Sailor, painter, doctor, lawyer, polyglot, and writer, Dmitri Bystrolyotov
(1901–75) led a life that might seem far-fetched for a spy novel, yet here
the truth is stranger than fiction. The result of a thirty-five-year journey
that started with a private meeting between the author and Bystrolyotov
in 1973 Moscow and continued through the author’s subsequent
research in international archives, Stalin’s Romeo Spy: The Remarkable
Rise and Fall of the KGB’s Most Daring Operative pieces together a life lived
in the shadows of the twentieth century’s biggest events.
One of the “Great Illegals,” a team of outstanding Soviet spies operating
in Western countries between the world wars, Bystrolyotov was
the response to Sidney Reilly, the British prototype for James Bond.
A dashing man, his modus operandi was the seduction of women—
among them a French embassy employee, a German countess, the wife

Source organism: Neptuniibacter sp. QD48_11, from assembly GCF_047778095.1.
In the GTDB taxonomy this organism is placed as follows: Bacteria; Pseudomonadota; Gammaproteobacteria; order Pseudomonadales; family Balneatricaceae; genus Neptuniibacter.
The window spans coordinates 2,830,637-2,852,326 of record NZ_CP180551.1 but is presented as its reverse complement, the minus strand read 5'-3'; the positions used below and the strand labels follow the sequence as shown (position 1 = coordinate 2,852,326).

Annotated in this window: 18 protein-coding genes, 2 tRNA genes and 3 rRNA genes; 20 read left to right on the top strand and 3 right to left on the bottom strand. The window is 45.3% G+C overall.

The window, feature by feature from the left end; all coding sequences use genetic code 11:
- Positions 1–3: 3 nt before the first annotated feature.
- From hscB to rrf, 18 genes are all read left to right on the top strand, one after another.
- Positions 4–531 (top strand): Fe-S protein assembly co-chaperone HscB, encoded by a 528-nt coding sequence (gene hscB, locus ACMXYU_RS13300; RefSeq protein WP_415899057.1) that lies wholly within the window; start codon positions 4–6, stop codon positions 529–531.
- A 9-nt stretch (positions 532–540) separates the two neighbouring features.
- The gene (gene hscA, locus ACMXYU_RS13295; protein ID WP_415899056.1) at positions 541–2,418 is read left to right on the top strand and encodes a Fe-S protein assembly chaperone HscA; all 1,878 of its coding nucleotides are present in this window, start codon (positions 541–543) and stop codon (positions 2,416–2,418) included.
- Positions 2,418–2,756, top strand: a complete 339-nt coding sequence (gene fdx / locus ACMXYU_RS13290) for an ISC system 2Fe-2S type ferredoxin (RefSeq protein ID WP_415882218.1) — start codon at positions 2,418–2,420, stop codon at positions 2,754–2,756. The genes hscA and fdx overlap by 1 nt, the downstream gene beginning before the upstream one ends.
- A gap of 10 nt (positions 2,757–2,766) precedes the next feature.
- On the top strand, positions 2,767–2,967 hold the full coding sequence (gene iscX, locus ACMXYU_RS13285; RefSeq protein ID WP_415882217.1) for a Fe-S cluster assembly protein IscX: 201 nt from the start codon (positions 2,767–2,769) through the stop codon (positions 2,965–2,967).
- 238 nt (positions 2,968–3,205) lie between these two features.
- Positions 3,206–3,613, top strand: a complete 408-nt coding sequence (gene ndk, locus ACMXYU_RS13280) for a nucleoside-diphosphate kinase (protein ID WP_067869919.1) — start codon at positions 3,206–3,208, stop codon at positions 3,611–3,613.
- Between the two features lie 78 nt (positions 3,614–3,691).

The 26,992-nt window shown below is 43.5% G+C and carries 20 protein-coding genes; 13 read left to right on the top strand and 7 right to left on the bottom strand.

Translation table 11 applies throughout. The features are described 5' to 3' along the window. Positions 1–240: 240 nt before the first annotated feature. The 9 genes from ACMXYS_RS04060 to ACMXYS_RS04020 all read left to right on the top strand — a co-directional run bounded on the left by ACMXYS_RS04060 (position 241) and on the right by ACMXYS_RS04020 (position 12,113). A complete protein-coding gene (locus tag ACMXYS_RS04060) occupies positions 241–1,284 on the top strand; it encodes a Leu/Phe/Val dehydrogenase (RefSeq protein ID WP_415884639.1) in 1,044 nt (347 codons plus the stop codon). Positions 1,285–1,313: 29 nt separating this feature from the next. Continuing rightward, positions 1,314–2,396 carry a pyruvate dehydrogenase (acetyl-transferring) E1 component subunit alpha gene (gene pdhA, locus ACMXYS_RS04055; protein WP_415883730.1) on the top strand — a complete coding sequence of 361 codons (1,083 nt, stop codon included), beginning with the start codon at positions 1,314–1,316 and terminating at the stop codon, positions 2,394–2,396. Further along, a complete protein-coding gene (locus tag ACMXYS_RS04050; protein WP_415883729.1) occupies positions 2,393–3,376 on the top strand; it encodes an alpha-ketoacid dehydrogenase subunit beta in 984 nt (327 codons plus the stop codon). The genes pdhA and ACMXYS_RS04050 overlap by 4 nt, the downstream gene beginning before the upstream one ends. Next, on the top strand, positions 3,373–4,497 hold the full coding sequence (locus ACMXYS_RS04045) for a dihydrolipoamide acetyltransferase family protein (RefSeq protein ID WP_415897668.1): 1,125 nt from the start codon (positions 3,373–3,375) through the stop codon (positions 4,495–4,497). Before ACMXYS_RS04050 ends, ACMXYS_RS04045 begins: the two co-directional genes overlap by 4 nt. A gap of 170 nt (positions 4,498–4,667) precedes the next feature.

of a British official, and a Gestapo officer—which enabled Stalin to look
into diplomatic pouches of many European countries. Risking his life,
Bystrolyotov also stole military secrets from Nazi Germany and Fascist
Italy. A man of extraordinary physical courage, he twice crossed the
Sahara Desert and the jungles of Congo.
But his success as a spy didn’t save him from Stalin’s purges, at the
height of which he was arrested and tortured until he falsely confessed
to selling out to the enemy. Sentenced to twenty years of hard labor in
the Gulag, Bystrolyotov risked more severe punishment by documenting
the regime’s crimes against humanity in unpublished and suppressed
memoirs that rival those of Aleksandr Solzhenitsyn.
The first full-length biography in any language, at once a real-life
spy thriller, a drama of desire, and a prison memoir, Stalin’s Romeo Spy
is the true account of a flawed yet extraordinary man.